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Rightmove: UK asking prices hit by summer slump

Average asking prices had their usual seasonal dip this month, dropping by just £21 to £375,110, according to Rightmove data.

The portal’s latest House Price Index suggests average new to market listing prices remain flat after reaching a record in May. 

Rightmove said the strongest price growth this month is occurring in the less expensive and more northerly regions, with five of the six cheapest areas reaching new price records. In contrast, the higher-priced East of England and London regions lag and see this month’s only regional price falls.

The index suggests the market is remaining stable despite the General Election, with the number of sales being agreed up 6% annually over the past four weeks and the number of buyers sending enquiries to agents rising by 5%.

One area of activity that does appear to have seen some impact from the election being called is the number of new sellers coming to market, mainly due to some hesitancy at the top end, Rightmove said.

In the past two weeks, the overall number of new sellers coming to market is just 1% higher than the same period a year ago. 

In contrast, during the two weeks prior, the number of new sellers deciding to come to market was a more robust 6% above 2023’s level, highlighting a slight drop off in new seller activity as news of the surprise election announcement caused some hesitancy.

This dip is most prominent in the top-end sector, covering the largest five-bedroom-plus properties and four-bedroom detached houses. The number of new sellers choosing to come to market in the last two weeks in this sector is 3% lower than the same period a year ago, compared with being 11% higher than 2023 in the previous two weeks. 

Average asking prices for top of the ladder homes were down 0.6% on a monthly basis to £689,810.

The largest growth was second stepper homes, with average asking prices up 0.2% over the month to £343,947, while the typical price of a first-time buyer home dipped 0.1% to £227,757.

Tim Bannister, Rightmove’s director of property science, added that the average time between agreeing a sale and legal completion is now a “painful” five months, or 154 days. In total, it is taking more than seven months on average from a seller coming to market to completing their move.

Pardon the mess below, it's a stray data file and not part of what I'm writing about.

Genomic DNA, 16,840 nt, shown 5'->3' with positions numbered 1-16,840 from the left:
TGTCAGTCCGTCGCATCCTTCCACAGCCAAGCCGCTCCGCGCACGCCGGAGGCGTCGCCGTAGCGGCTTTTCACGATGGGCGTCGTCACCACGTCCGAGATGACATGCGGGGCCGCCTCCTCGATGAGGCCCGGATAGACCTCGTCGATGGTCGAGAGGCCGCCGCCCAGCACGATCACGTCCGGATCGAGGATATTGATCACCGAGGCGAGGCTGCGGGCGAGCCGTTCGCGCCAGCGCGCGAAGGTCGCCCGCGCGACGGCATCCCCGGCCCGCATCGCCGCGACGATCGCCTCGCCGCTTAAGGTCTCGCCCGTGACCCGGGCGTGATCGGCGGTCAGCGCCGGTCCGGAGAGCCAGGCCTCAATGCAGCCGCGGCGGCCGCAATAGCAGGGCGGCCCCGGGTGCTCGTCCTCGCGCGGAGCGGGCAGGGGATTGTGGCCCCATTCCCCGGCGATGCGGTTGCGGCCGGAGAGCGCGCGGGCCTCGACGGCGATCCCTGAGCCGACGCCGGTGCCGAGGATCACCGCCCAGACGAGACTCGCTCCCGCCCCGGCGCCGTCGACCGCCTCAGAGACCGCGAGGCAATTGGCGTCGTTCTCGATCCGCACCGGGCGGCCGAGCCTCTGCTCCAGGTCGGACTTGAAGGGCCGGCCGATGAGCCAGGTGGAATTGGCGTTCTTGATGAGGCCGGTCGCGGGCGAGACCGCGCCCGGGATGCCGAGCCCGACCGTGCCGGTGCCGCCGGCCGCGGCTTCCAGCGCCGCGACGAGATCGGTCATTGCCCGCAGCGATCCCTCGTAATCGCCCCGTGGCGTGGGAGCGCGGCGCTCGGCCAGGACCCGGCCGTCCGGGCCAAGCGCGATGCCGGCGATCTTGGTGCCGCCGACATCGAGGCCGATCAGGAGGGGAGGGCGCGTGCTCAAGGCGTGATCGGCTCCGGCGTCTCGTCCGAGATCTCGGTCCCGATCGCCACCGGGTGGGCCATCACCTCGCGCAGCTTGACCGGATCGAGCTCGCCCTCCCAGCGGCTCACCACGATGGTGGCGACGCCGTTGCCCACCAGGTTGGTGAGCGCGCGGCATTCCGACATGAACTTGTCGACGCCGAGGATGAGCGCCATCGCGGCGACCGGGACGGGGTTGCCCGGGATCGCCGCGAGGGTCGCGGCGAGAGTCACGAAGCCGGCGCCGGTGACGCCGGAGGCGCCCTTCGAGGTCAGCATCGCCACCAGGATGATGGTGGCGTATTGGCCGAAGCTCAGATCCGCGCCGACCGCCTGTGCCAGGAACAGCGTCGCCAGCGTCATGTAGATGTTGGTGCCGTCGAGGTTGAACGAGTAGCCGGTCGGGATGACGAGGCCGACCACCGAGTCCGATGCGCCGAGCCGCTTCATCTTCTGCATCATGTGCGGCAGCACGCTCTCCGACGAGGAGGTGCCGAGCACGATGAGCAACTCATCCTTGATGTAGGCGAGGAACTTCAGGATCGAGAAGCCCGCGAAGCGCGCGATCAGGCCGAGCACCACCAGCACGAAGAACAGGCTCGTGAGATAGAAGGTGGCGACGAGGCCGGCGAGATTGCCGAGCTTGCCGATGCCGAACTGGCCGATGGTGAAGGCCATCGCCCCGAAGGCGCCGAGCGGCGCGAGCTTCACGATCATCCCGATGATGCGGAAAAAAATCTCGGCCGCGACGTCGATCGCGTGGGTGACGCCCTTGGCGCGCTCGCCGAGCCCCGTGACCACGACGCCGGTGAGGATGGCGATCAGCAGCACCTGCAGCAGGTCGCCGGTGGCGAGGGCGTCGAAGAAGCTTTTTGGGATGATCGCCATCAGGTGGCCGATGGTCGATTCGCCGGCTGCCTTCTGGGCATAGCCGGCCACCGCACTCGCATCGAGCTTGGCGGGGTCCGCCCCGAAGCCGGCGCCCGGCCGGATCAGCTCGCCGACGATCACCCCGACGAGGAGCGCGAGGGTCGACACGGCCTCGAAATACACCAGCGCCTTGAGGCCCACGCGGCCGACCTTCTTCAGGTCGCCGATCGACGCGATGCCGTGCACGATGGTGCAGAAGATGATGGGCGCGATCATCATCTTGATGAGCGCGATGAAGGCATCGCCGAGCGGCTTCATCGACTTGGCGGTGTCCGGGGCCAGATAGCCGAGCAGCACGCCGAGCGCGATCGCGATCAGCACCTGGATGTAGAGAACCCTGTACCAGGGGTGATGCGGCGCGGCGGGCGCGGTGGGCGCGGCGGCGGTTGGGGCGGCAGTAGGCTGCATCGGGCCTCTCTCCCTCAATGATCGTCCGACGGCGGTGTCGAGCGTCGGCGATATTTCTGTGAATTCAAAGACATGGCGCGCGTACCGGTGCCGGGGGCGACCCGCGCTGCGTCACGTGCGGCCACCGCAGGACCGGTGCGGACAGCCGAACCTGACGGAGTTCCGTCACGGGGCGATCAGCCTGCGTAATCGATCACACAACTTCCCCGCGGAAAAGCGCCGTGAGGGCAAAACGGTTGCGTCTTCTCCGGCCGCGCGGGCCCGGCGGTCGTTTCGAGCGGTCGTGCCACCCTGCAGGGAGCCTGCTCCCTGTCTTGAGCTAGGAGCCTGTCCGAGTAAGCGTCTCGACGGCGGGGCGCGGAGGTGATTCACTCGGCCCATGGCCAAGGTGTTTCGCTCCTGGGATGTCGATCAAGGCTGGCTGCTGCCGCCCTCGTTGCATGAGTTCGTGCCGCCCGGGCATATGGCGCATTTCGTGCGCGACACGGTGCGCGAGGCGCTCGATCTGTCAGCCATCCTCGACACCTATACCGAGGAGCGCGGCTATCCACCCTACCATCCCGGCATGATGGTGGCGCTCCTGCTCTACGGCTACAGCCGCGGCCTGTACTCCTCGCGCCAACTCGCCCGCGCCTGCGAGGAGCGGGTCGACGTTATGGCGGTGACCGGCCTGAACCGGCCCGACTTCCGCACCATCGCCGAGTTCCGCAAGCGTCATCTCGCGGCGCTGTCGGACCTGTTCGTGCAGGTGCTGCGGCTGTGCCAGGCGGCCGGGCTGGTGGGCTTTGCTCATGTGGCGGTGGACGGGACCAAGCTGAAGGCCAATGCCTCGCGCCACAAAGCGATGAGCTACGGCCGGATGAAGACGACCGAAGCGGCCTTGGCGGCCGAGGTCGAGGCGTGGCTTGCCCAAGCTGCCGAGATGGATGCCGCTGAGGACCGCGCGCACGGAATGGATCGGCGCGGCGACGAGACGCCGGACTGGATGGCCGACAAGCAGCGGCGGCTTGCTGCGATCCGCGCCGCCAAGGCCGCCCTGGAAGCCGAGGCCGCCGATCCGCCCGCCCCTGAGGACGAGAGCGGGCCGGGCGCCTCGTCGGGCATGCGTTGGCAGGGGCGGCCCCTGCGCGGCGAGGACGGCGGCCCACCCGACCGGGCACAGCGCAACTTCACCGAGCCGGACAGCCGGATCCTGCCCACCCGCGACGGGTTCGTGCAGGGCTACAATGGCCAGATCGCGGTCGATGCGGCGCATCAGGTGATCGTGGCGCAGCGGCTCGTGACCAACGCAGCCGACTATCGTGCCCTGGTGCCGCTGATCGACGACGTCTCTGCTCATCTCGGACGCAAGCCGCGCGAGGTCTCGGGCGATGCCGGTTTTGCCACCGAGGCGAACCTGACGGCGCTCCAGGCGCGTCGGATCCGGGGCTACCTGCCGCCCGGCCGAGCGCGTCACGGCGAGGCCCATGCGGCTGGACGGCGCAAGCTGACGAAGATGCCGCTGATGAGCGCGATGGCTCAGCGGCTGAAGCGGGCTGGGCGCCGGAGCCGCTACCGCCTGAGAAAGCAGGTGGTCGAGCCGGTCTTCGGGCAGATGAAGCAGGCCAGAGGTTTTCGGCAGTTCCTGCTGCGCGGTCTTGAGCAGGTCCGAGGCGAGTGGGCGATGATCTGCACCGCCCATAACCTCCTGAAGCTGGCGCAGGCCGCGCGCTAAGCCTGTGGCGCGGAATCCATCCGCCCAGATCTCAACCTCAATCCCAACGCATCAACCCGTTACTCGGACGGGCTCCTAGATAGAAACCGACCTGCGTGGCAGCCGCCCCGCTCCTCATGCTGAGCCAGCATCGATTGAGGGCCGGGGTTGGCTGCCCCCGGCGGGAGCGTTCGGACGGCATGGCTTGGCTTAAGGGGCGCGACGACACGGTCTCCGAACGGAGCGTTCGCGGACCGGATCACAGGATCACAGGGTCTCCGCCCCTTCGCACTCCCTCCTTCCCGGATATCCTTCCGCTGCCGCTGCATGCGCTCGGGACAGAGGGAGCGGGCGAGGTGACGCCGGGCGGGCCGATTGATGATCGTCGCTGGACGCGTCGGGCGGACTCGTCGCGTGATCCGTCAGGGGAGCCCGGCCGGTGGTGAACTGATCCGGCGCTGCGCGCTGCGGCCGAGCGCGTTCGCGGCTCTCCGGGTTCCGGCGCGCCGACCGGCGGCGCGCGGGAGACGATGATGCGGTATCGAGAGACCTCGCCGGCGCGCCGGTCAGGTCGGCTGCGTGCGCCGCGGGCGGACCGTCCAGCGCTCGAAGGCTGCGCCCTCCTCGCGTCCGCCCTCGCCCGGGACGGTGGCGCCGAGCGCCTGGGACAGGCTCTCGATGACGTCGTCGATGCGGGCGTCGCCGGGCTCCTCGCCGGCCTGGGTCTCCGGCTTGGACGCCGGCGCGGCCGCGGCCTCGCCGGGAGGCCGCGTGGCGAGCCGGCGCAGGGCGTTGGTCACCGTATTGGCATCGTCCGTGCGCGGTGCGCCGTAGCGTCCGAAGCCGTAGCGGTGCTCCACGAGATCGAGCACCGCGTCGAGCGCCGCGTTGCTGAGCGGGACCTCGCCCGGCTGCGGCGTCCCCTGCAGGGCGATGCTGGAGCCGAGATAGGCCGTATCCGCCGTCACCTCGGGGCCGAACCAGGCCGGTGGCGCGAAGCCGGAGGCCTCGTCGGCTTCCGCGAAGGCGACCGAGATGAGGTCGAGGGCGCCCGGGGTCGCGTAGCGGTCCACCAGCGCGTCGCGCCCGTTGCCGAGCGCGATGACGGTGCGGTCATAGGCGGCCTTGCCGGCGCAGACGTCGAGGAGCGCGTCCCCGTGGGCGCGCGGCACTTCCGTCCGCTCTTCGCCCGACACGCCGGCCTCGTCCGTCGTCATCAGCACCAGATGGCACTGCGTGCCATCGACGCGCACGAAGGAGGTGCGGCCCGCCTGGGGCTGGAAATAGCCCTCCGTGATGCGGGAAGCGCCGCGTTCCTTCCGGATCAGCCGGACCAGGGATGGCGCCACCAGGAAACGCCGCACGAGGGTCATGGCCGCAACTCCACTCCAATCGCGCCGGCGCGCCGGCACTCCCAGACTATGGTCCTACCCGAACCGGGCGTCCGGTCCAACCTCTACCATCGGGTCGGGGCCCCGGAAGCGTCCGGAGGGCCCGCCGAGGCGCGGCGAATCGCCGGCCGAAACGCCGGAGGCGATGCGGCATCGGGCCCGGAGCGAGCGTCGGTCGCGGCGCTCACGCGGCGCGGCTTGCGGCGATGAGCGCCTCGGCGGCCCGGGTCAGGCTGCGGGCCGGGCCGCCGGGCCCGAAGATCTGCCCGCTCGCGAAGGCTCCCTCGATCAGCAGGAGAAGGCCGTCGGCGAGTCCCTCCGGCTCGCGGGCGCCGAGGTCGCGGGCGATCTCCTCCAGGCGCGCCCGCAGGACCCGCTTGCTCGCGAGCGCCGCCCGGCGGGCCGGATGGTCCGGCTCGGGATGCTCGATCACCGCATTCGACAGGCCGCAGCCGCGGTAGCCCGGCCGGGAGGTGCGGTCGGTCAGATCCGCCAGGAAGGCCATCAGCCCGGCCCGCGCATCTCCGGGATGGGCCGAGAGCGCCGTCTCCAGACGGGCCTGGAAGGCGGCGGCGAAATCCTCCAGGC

Bannister said realistic pricing when first listing rather than reducing later is key to getting a property sold.

Rightmove’s research shows it takes on average 32 days for a sale to be agreed for a property that is priced right from the outset, less than a third of the 112 days that it takes if the home requires an asking price reduction before it has found a buyer.

Bannister said: “We expect that the improved market activity levels and conditions this year will result in higher transaction numbers at the end of 2024 than last year. However, the extremely lengthy legal completion process is a frustrating barrier to home-movers converting agreed sales into completed transactions more quickly.

“It may seem surreal to be thinking about Christmas in May, but we know that many would-be sellers picture celebrating the festivities in a new home, and to achieve that, now is the time to be coming to market. One strategy that is still giving some sellers the edge in this price-sensitive market, is working closely with an estate agent to price attractively right at the start of marketing, to give themselves the best chance of finding a buyer quickly.”

Commenting on the resport, Matt Thompson, head of sales at Chestertons, said: “We are now in the last days of the typically busy spring market and, compared to last month, are seeing a bounce in buyer activity. 

“Particularly since the date for the General Election has been announced, house hunters who have been on the fence due to political uncertainty have become more confident about going ahead with their purchase. As a result, we expect June to conclude with a heightened level of buyer interest.”


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